Franklin L. Llama
TVOS Computer Expert
For the past twelve hours, my brigade of llama scientists have worked on repairing the destroyed computer, attempting to recover any evidence of my conversation with Evil Ray. What follows is all that is left of my encounter with Evil X-Ray Halladay... I have looked into the eye-patch of evil and survived...

A worldwide TVOS exclusive, I present my conversation with EVIL X-RAY HALLADAY: Tales of Survival!

TVOS: So Ray, I would say thank you for meeting me, but I know that being polite would only fuel your anger, so I will skip the formalities. I have often wondered, what is your favourite Boy Band? After all, Boy Bands are an evil curse on the world; you must love one of them...

Evil Ray: My favourite Boy Band is Lady Gaga. Don’t try and tell me she’s not really a man, or at least both. Look at those cheekbones, look at that manly strut. I’ve sold enough orphans on the black market and had to have enough underground surgeries to avoid the authorities to know a faker when I see one. Every time I hear her talk about her Disco Stick, I shudder.

My number two choice would be Menudo.

TVOS: Hmm, some very fascinating insights... Tell me this Evil Ray, What is your favourite kind of evil? The Cobra Commander “take over the world” type or the Megatron “destroy the world” type? Perhaps you have created a completely new level of evil? What kind of leader will you be if you achieve world domination?

Evil Ray: These guys have it all wrong. You don’t want to take over the world, or destroy it. Obama tried one, BP tried the other and now everyone hates them. People always blame their problems on someone else, and that someone else is whoever is in power. I prefer the kind of evil that lets me take, swindle, cheat, rob, and kill, but then the people get mad at someone else for not being able to stop me.

TVOS: Your perfect brother Roy (the fact that Evil Ray is related to a certain MLB pitcher is still unconfirmed I should add), achieved perfection on the mound, a no-hitter in the playoffs, and another Cy Young Award this season. Did you call to congratulate him or did your evil and anger reach new heights as the spotlight shone brighter on your brother?

Evil Ray: Everyone wants to talk about his no hitter. Yeah, well, that’s all fine and dandy if you’re into baseball, which, unfortunately most of the idiot population of this hemisphere is. He’s the champion of hard work and how it pays off. Well I’m here to tell you that only morons work hard when I’ve lived a life of comfort stealing from other people’s accomplishments.

Besides, who’s to say I haven’t accomplished something. I put the first recorded ferret in space. I have my poster up in 36 different states and 14 countries. I have connections with people who can get you anthrax and plutonium—that kind of success doesn’t come over night, thank you very much.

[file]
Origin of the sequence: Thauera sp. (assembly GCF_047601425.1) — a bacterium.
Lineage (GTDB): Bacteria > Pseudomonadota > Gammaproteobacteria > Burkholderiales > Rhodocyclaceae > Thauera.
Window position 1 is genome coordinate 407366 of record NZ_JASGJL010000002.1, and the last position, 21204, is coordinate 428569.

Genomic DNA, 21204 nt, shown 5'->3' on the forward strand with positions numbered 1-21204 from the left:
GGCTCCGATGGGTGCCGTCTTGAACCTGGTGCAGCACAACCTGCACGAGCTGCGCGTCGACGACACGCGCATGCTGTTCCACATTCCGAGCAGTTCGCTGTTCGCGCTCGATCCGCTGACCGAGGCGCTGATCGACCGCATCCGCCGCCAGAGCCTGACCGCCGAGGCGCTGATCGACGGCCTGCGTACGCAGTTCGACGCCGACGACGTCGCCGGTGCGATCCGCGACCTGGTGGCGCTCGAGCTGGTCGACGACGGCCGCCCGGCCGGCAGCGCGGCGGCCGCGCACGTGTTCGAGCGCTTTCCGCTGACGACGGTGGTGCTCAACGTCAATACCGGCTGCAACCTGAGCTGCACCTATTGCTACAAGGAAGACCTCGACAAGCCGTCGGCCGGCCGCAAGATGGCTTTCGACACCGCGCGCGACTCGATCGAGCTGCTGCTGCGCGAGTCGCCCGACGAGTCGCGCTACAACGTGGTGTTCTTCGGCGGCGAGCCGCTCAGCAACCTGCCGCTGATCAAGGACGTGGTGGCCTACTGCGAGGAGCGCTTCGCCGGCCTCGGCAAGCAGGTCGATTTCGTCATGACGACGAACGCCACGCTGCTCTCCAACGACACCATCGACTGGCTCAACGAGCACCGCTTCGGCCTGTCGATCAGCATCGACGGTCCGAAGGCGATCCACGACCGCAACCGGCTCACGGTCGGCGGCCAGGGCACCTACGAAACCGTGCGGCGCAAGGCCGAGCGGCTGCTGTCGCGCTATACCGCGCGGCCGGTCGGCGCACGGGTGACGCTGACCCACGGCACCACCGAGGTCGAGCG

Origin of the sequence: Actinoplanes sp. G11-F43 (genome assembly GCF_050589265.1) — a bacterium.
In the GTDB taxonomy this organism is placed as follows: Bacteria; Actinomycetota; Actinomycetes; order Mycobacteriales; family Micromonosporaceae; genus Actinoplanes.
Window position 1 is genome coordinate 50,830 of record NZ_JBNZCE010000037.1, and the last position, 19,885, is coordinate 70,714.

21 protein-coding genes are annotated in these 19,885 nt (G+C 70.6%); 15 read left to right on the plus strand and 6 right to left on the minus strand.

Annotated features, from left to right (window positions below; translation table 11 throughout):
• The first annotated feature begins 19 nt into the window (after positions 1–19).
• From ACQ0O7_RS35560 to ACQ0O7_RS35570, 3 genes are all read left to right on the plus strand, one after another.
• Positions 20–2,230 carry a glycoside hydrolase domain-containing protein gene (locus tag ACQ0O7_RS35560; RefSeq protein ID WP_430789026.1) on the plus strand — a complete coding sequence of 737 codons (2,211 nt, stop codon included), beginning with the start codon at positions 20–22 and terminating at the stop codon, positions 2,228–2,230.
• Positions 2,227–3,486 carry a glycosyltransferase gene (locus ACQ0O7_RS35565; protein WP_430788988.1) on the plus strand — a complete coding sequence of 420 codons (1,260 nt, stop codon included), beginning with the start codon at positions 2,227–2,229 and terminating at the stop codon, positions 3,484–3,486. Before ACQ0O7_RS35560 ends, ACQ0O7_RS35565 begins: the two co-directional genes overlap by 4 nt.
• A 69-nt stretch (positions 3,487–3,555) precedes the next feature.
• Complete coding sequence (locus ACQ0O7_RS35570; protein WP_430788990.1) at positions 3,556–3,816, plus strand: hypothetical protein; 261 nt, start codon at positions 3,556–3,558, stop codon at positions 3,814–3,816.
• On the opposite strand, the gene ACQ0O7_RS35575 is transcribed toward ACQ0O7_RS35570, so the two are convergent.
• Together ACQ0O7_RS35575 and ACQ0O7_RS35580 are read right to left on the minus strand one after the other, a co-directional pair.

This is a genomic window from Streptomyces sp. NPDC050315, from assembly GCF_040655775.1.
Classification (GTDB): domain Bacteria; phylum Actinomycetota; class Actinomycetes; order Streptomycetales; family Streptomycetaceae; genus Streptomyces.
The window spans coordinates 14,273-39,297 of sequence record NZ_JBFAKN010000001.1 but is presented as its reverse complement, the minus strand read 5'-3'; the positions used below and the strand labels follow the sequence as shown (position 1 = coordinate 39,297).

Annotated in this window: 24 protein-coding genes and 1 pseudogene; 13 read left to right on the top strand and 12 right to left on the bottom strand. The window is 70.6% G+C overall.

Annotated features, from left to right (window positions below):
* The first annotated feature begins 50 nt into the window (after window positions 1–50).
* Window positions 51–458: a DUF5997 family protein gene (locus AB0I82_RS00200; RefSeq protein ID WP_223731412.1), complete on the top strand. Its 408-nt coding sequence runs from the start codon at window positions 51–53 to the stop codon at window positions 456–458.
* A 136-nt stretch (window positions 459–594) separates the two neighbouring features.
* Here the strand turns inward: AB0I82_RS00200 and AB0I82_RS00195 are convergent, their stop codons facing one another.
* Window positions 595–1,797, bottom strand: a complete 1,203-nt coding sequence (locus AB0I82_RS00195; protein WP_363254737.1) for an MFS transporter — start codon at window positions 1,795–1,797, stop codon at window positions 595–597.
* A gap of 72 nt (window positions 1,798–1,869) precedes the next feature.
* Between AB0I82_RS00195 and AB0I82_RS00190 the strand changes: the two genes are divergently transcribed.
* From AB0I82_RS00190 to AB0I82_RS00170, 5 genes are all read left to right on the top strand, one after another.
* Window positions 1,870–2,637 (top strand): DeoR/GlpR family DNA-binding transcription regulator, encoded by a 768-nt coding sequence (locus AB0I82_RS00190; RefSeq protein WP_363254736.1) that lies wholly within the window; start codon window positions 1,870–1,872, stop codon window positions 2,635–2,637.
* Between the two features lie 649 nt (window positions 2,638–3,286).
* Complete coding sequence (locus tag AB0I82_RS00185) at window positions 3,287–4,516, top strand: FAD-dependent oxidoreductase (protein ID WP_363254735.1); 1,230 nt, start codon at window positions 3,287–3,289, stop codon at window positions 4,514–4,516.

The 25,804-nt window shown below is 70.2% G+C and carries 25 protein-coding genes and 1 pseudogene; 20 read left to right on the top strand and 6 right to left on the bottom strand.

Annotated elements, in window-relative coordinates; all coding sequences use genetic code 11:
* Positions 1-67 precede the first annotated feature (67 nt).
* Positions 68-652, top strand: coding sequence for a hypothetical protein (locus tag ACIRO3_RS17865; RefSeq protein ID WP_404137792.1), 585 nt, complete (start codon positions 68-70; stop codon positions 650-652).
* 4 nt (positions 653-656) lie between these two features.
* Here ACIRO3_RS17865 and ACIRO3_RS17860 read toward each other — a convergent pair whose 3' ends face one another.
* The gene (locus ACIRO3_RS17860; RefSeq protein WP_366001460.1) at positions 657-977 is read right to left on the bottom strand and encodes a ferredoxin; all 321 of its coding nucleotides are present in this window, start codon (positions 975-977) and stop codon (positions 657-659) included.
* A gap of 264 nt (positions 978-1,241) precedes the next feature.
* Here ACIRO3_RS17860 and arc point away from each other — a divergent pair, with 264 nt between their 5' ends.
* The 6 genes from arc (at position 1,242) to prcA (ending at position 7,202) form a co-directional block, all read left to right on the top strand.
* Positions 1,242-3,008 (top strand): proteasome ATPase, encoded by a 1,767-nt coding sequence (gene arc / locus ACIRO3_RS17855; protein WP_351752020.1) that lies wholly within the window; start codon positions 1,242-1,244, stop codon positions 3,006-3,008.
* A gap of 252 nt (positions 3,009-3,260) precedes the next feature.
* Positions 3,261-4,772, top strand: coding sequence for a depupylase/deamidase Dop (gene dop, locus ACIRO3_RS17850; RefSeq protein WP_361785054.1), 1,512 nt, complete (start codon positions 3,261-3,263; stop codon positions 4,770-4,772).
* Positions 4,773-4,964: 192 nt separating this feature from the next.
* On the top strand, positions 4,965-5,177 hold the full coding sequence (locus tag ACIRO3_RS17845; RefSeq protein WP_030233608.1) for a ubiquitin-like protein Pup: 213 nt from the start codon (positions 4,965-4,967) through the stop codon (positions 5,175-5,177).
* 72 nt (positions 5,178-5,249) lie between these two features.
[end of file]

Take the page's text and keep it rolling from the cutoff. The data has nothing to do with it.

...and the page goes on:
TVOS: Is there any truth to the rumour I just made up that you and Triple H will headline Wrestlemania, taking on Dirk Hayhurst and The Garfoose in a no DQ, steel cage, tag-team match?

Evil Ray: I can neither confirm nor deny that, since I’ve already started placing my bets. However, I can confirm I hope the imbecile Hayhurst and his stupid spotted fleabag get their ******* kicked.

TVOS: The Garfoose seems to kick your a** on a regular basis; are you scared of him?

(Editor’s note - after I asked that question, the computer recorded approximately 25 minutes of extreme language and profanities, too evil for anyone to hear without losing their minds - we lost one llama scientist to madness, I cannot risk the same for TVOS readers!)

Evil Ray: I’m not scared of anyone! Not you, not Roy, and not that mangy stuffed animal Hayhurst talks to before bedtime. And the tales of my ass getting kicked are greatly exaggerated. The first time, I wasn’t ready, plain and simple. The second time, I slipped. Number 3-10 came when I was fasting for religious reasons, and therefore not at full strength. Then I had a series of colds, viruses, and arthritic flare-ups. Recently, I did manage to step on the Garfoose’s tail. It was an evil step. Very evil.

This interview is over!!!!

...And just like that dear reader, my time with Evil Ray Halladay had mercifully ended. While it is an encounter with evil that I can never forget, there is more to his story and I will continue my quest to solve the Evil Ray Halladay mystery.

A very special thank you to Dirk Hayhurst for risking his own well-being to help set up the Evil Ray Halladay interview - If you have not visited Dirk’s new-look website, I highly recommend you drop by for a visit! I also suggest you pick up a copy of his book “The Bullpen Gospels” - it is an open and honest account of life in the minor leagues and the man beneath the uniform; it is an amazing and thoroughly entertaining book.

Wednesday, November 17, 2010

The Voice of Sport at The Hockey Writers: Carolina Hurricanes Forward Tuomo Ruutu

Photo by Clydeorama on Flickr
The Carolina Hurricanes are within striking distance of a playoff position and second line center Tuomo Ruutu is a key part of the organization's solid foundation.

With Ruutu on the second line, Cam Ward in goal, Eric Staal leading the way as the Hurricanes captain, and the sensational Jeff Skinner emerging as one of the league's top rookies, the Hurricanes are set to be playoff contenders for years to come.

Read about Tuomo Ruutu at The Hockey Writers

Photo by Clydeorama on Flickr